Dr Mags Adams

Lecturer in Geography

  • Peel Building Room 307
  • T: +44 (0)161 295 4067
  • E: m.adams@salford.ac.uk
  • SEEK: Research profile


I am a Lecturer in Geography at the University of Salford with a PhD in Science Studies from Lancaster University,  a BA (Hons) in Economics from UCNW and an MSc in Geography: European Environmental Policy and Regulation from Lancaster University.  I have followed a research career that includes six years at the University of Salford as a Senior Research Fellow followed by a year as Urban Settlements Research Team Leader at Landcare Research in New Zealand.


I am module leader for People, Place and Space, Economic Geography, and Urban Form and Quality of Life in the Geography and Environmental Management Programme. As a human geographer with specialist skills in qualitative methods and interdisciplinary research I also take GEM students on the International Fieldtrip (currently to Scandinavia). 

Additionally I run fieldtrips and tutorials for students taking the above modules and teach qualitative research skills to students undertaking dissertations. I supervise human geography related undergraduate dissertation students.

I am currently enrolled on the PGCAP at the University of Salford.

Research Interests

My current research interests lie in the area of urban wellbeing and quality of life, connecting previous work on sensory environments (noise and soundscapes), urban environmental quality (24 hour cities, urban design and mobility), and use and experience of urban green spaces. Key findings in my work relate to the multiple uses and affordances of urban public spaces and developing this further involves looking at how urban residents engage in designing and developing urban green spaces, including allotments and community gardens, and how this is facilitated through policy discourses and planning. I am interested in understanding the social wellbeing derived from these practices as well as ascertaining the ecosystem services provided at this scale.

I held a prestigious ESRC seminar series award in 2007-08 ‘Rethinking the urban experience: the sensory production of place’ to develop and promote a critical sensory urbanism agenda in the UK. This connected with my work as co-investigator on the interdisciplinary Positive Soundscapes Project which used soundwalks and focus groups to determine the components of soundscapes in urban areas. These were then used in lab tests to determine the key dimensions of the emotional response to a soundscape. I am currently interested in further investigating the role of soundscapes as they relate to wellbeing in urban environments.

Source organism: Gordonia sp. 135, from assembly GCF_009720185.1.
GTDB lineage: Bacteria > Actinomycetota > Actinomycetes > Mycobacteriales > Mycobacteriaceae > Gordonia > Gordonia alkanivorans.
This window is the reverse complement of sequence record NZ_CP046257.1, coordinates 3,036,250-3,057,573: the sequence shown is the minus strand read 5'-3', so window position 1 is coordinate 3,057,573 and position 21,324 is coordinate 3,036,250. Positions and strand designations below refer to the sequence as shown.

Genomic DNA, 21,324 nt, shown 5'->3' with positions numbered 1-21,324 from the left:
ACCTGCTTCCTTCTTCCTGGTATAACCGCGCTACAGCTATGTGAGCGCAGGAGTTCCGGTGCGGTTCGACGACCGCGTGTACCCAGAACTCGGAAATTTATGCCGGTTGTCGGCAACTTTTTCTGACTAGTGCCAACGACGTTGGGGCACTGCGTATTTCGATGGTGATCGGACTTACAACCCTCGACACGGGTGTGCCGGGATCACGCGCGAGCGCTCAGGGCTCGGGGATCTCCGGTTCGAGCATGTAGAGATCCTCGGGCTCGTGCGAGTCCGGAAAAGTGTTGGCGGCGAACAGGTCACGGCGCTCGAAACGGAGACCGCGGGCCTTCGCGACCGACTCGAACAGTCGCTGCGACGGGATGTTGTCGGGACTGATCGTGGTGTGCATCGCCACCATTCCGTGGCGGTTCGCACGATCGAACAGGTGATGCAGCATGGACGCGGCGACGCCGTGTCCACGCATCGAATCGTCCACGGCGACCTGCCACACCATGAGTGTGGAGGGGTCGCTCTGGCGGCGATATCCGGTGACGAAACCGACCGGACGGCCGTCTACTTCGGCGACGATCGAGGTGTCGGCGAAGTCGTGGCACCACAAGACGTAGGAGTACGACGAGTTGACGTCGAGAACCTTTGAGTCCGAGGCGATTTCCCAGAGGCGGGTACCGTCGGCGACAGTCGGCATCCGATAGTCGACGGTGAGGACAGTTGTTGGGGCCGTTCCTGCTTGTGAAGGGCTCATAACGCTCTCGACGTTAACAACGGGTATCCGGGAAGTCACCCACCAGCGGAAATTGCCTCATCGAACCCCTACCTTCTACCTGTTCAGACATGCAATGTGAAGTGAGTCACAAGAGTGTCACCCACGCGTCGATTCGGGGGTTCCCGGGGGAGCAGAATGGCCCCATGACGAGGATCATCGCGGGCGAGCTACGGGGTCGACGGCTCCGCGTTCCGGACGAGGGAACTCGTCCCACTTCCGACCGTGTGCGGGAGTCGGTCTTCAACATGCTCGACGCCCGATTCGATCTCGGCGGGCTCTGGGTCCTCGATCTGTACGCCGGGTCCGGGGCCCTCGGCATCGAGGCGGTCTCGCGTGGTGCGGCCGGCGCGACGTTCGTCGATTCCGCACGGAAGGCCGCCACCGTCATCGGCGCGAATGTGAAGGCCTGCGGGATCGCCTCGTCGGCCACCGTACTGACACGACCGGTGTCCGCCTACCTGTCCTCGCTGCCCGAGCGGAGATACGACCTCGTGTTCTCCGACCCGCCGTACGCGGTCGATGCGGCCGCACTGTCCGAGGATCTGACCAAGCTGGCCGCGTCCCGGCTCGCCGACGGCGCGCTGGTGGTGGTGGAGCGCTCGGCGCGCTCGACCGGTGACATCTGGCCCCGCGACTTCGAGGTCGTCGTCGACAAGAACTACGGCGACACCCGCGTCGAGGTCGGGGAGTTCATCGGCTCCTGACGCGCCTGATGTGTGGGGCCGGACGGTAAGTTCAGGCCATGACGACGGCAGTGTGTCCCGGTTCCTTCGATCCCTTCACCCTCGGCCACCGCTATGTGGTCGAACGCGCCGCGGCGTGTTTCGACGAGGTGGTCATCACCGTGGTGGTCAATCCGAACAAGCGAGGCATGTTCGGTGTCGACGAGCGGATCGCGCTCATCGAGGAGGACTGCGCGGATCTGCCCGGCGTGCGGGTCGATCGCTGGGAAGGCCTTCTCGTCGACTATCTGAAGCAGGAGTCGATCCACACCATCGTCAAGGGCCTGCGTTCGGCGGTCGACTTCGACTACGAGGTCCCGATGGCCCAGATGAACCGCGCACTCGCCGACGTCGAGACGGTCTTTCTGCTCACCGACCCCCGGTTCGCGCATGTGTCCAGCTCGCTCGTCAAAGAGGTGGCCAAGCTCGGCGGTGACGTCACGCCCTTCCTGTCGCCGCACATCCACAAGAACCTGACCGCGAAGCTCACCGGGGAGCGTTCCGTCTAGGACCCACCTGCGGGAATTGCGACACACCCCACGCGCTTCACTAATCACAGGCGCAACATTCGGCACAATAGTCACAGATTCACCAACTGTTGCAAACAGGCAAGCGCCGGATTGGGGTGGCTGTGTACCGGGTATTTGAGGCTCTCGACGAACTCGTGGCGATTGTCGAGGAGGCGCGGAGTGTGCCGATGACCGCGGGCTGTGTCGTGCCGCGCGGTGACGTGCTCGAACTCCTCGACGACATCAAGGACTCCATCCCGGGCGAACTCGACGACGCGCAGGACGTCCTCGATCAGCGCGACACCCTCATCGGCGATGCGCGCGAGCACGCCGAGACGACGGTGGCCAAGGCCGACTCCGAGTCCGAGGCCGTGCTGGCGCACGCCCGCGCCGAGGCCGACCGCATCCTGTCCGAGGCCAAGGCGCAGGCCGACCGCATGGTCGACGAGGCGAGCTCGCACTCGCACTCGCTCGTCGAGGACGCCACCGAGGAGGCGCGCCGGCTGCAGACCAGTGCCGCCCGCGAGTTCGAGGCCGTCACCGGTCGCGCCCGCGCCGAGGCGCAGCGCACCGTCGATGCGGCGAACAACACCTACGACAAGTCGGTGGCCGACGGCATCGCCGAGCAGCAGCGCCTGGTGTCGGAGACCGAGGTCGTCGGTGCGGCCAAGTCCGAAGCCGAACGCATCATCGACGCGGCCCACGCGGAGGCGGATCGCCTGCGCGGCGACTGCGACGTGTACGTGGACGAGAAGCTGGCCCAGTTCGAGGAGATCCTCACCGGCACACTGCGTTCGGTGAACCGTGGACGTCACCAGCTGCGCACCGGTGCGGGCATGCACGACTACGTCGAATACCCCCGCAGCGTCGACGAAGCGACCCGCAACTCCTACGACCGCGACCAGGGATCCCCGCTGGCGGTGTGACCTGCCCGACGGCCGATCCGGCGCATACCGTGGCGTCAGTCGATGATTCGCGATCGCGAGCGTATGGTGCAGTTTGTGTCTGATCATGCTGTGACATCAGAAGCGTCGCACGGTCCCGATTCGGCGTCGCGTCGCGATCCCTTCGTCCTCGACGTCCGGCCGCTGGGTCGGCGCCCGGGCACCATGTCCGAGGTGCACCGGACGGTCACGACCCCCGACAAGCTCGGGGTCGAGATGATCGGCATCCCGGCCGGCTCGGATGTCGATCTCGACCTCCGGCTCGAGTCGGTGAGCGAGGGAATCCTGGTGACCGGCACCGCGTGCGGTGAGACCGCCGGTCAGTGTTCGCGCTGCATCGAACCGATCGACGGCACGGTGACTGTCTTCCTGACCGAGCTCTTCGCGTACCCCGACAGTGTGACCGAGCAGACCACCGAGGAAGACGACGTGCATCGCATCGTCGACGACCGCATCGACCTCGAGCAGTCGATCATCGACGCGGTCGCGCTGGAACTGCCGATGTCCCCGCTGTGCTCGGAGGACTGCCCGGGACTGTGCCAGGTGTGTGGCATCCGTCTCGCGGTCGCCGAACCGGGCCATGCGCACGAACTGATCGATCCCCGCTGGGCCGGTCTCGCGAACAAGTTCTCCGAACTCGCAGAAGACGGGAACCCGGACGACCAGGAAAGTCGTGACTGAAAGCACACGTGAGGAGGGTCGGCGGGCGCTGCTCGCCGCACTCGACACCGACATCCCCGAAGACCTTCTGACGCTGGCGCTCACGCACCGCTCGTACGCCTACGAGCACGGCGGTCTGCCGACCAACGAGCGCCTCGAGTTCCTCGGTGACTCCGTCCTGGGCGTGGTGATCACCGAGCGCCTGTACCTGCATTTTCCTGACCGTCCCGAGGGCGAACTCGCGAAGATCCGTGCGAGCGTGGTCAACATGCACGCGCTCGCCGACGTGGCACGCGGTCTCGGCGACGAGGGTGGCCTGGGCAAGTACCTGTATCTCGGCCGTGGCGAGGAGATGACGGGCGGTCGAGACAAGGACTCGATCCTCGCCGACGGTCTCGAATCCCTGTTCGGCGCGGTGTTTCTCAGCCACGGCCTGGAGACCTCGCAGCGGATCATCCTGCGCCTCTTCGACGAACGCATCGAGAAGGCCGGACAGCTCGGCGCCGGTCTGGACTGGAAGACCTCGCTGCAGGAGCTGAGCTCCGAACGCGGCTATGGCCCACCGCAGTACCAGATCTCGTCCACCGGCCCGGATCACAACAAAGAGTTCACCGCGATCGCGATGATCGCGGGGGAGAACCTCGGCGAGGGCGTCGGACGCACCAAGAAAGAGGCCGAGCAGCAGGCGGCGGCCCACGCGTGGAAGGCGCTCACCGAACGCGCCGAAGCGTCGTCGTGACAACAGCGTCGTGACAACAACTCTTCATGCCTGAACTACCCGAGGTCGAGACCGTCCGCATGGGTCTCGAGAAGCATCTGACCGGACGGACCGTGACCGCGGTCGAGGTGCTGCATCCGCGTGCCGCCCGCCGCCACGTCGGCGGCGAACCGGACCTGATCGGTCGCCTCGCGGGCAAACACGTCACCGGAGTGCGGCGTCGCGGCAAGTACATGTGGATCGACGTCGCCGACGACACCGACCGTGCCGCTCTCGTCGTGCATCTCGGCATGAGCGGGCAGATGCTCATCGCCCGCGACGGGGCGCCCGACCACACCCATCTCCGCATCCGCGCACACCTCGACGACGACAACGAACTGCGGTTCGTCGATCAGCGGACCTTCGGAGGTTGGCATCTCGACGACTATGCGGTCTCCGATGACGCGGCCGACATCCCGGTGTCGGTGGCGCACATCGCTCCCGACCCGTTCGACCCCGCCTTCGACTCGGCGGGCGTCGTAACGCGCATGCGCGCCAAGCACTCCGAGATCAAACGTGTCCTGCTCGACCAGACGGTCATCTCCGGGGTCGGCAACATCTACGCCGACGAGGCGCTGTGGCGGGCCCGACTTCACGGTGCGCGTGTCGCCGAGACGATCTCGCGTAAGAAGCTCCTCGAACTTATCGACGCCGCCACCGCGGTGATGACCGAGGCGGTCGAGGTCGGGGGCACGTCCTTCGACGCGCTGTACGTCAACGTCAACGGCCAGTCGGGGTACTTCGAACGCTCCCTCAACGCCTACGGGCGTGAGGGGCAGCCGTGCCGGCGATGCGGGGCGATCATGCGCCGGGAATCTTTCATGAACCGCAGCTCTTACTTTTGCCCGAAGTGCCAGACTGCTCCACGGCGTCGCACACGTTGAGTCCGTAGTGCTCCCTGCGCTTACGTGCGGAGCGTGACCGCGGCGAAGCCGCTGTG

Qualifications and Memberships

PhD Science Studies, Lancaster University 

MSc European Environmental Policy and Regulation, Geography, Lancaster University

BA (Hons) Economics, UCNW, Bangor

Fellow of the Royal Geographical Society


  • Adams M (2013, forthcoming) Quality of Urban Spaces and Wellbeing. In: Cooper, R and Burton E, (eds). Wellbeing and the Environment. Wiley-Blackwell.
  • Davies, W J & Adams, M & Bruce, N S & Cain, R & Carlyle, A & Cusack, P & Hall, D A & Hume, K I & Irwin, A & Jennings, P & Marselle, M & Plack, C J & Poxon, J (2012). Perception of soundscapes: An interdisciplinary approach. Applied Acoustics (avail online from 6 July 2012).
  • Adams M (2009). Hearing the city: reflections on soundwalking. Qualitative Researcher 10(July): 6-9.
  • Moorhouse AT, Waddington DC, Adams M (2009). A procedure for the assessment of low frequency noise complaints. Journal of the Acoustical Society of America 126(3): 1131-1141.
  • James, P & Tzoulas, K & Adams, M & Barber, A & Box, J & Breuste, J & Elmqvist, T & Frith, M & Gordon, C & Greening, K L & Haworth, S & Kazmierczak, A E & Johnston, M & Korpela, K & Moretti, M & Niemelä, J & Pauleit, S & Roe, M H & Sadler, J P & Thompson, C W (2009). Towards an integrated understanding of green space in the built environment. Urban Forestry and Urban Greening, 8(2): 65-75.
  • Moore, G., Croxford, B., Adams, M., Cox, T., Refaee, M., & Sharples, S. (2008). The photo-survey research method: capturing life in the city. Visual Studies, 23(1): 50-61.